Poignant picture of life after Afghanistan

Artist Ben Quilty with Trooper M, After Afghanistan, painted in Robertson, New South Wales, 2012, oil on linen, 140 x 190 cm, collection of the artist OL00628.011
Artist Ben Quilty with Trooper M, After Afghanistan, painted in Robertson, New South Wales, 2012, oil on linen, 140 x 190 cm, collection of the artist OL00628.011

Great art needs few words to accompany it. And so it is with Ben Quilty’s After Afghanistan exhibition at Flinders University’s City Gallery.

With big, bold layers of paint applied with a palette knife, the Archibald Prize winner and 2011 official war artist sends a profound message to the parents and loved ones of veterans, serving soldiers, government policy makers, and to all who have tried to make sense of war and the impact it has on people’s lives.

The exhibition, curated by Laura Webster from the Australian War Memorial, runs until November 30 at Flinders Art Museum and City Gallery, located within the State Library.

 

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2 thoughts on “Poignant picture of life after Afghanistan

  1. Australia now has a large Afghani community, who came here as refugees. Like most refugees, they try to get on with their lives, and put the past behind them.

    The article above, features the Afghan war. Many of the refugee community were deeply affected by those events. Many lost relatives; some were injured; all were forced out of their homes, and can no longer return to them. These are not things, people appreciate being reminded of. Some, when reminded, get extremely upsest. Yet for the past few days, Flinders home page has reminded them of this…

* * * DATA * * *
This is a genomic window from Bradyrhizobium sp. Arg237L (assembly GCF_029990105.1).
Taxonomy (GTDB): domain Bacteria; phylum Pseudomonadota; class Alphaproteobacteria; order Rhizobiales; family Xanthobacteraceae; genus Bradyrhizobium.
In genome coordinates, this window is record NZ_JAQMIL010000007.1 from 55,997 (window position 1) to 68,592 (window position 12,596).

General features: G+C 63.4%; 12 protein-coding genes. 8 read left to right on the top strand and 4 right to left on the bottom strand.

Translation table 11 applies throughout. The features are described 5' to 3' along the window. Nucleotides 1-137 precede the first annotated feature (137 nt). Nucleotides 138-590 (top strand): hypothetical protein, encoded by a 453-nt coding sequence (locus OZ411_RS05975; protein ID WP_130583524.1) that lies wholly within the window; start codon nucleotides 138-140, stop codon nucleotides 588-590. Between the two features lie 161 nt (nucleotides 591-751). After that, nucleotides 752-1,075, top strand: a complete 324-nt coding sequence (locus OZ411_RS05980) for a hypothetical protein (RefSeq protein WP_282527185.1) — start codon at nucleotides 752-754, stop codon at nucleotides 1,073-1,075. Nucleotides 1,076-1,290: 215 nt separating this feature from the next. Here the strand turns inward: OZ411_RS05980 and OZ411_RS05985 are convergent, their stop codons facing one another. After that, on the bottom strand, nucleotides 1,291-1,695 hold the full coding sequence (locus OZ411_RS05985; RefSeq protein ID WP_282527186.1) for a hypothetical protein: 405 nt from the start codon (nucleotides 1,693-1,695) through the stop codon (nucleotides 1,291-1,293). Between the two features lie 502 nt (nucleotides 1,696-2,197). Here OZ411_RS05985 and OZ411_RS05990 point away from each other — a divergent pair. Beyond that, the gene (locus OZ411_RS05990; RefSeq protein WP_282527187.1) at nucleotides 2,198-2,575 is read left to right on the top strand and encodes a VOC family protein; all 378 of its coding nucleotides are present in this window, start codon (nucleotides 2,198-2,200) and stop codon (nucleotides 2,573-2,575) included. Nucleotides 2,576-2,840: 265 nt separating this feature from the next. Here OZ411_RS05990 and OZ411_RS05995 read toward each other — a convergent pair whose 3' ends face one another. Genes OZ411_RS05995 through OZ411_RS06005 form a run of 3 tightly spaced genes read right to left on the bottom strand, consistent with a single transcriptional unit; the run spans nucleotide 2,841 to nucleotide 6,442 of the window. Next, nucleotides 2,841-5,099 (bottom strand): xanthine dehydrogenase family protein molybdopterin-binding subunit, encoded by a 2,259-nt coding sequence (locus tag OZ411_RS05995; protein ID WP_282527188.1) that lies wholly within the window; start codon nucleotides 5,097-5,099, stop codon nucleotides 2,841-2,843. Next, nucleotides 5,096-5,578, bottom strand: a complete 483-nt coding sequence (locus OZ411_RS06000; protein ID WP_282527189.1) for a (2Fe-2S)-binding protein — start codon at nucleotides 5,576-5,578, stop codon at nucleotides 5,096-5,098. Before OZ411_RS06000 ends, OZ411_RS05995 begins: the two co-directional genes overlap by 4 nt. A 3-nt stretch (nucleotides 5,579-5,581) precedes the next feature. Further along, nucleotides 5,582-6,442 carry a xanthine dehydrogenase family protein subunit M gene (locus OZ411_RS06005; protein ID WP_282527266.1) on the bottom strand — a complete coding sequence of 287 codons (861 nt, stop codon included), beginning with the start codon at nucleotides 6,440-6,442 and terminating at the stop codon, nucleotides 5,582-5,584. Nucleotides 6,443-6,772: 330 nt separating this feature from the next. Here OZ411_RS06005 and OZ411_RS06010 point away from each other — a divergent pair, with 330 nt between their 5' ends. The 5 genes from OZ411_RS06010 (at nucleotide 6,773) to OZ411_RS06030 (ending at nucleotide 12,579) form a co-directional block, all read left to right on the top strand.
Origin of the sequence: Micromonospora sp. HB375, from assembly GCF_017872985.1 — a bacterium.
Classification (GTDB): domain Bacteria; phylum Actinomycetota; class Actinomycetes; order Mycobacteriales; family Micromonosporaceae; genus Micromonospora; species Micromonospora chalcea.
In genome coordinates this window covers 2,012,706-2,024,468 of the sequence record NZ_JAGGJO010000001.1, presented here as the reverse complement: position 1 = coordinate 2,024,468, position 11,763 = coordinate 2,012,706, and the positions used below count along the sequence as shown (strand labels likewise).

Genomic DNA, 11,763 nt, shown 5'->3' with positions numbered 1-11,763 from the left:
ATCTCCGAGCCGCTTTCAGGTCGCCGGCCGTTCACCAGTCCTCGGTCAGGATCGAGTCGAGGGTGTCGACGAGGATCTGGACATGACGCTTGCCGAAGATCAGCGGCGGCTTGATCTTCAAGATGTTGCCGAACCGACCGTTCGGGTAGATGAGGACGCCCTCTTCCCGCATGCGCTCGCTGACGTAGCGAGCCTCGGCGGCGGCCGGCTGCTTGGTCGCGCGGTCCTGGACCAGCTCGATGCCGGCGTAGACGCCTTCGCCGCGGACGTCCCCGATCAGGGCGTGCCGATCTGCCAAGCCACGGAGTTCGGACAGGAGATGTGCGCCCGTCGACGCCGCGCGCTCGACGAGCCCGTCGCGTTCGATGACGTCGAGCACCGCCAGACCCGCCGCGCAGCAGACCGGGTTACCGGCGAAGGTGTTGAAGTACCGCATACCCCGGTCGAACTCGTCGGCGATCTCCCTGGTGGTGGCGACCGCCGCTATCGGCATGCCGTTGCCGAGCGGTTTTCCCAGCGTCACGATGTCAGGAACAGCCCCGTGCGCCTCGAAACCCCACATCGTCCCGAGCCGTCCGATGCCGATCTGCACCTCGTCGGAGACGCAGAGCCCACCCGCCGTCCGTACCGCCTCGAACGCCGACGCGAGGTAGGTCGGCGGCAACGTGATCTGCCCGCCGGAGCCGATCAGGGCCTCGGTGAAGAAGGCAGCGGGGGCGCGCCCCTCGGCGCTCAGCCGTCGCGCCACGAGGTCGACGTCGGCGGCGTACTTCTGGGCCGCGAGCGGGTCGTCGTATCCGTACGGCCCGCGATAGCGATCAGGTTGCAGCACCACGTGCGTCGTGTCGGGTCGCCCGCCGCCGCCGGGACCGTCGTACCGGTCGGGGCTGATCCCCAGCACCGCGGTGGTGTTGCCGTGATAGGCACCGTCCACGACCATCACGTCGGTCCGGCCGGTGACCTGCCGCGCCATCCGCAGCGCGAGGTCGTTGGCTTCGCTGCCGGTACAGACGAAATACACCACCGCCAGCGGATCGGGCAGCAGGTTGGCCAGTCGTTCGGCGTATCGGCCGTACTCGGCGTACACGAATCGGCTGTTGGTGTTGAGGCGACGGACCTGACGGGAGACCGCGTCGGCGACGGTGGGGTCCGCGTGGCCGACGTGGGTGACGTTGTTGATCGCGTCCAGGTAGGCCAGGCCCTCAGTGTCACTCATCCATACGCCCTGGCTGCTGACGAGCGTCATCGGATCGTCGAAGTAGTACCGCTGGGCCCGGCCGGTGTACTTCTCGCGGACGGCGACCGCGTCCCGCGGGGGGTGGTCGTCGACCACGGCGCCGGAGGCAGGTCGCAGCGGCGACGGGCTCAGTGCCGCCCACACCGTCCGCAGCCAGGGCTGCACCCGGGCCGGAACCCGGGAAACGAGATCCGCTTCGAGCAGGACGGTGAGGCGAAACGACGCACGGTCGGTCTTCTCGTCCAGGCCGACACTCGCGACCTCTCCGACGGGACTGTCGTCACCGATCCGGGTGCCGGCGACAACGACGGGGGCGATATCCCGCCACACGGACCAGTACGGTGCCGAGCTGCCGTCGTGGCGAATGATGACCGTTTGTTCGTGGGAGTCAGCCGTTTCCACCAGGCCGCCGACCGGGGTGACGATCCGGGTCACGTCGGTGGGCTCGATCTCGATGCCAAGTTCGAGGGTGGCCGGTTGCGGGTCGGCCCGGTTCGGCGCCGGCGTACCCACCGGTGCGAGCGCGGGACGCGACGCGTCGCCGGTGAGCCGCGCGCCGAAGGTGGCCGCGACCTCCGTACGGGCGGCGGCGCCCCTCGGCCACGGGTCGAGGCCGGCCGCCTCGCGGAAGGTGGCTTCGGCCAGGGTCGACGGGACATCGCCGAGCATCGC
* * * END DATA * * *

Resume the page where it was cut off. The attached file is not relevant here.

…perhaps a little insensitive? Especially when the Uni home page is seen by year 12 students, looking for somewhere to study, in 2015.

  2. There seems an element of political correctness in this statement. Why should the community be sheltered from the realities of life. Is this a feature of the immediacy of current communications ?
    Whereas in the past, (in the case of the British Empire) revolt in a distant land was reported 3 to 6 months later and by the time the response arrived (probably a year later) the revolt had been forgotten or suppressed. Because of these time delays, there was a distancing of reality. In modern society, it happens today, it’s on the TV news tonight if the political and social filters allow it.
    Where is the insensitivity in reality ? The more people are sheltered, the more traumatic the experience of reality becomes when it is personally encountered.
    If year 12 students are treated as adults, why deprive them of the experience or at least the information of what happens in other societies – isn’t that part of the education process ?

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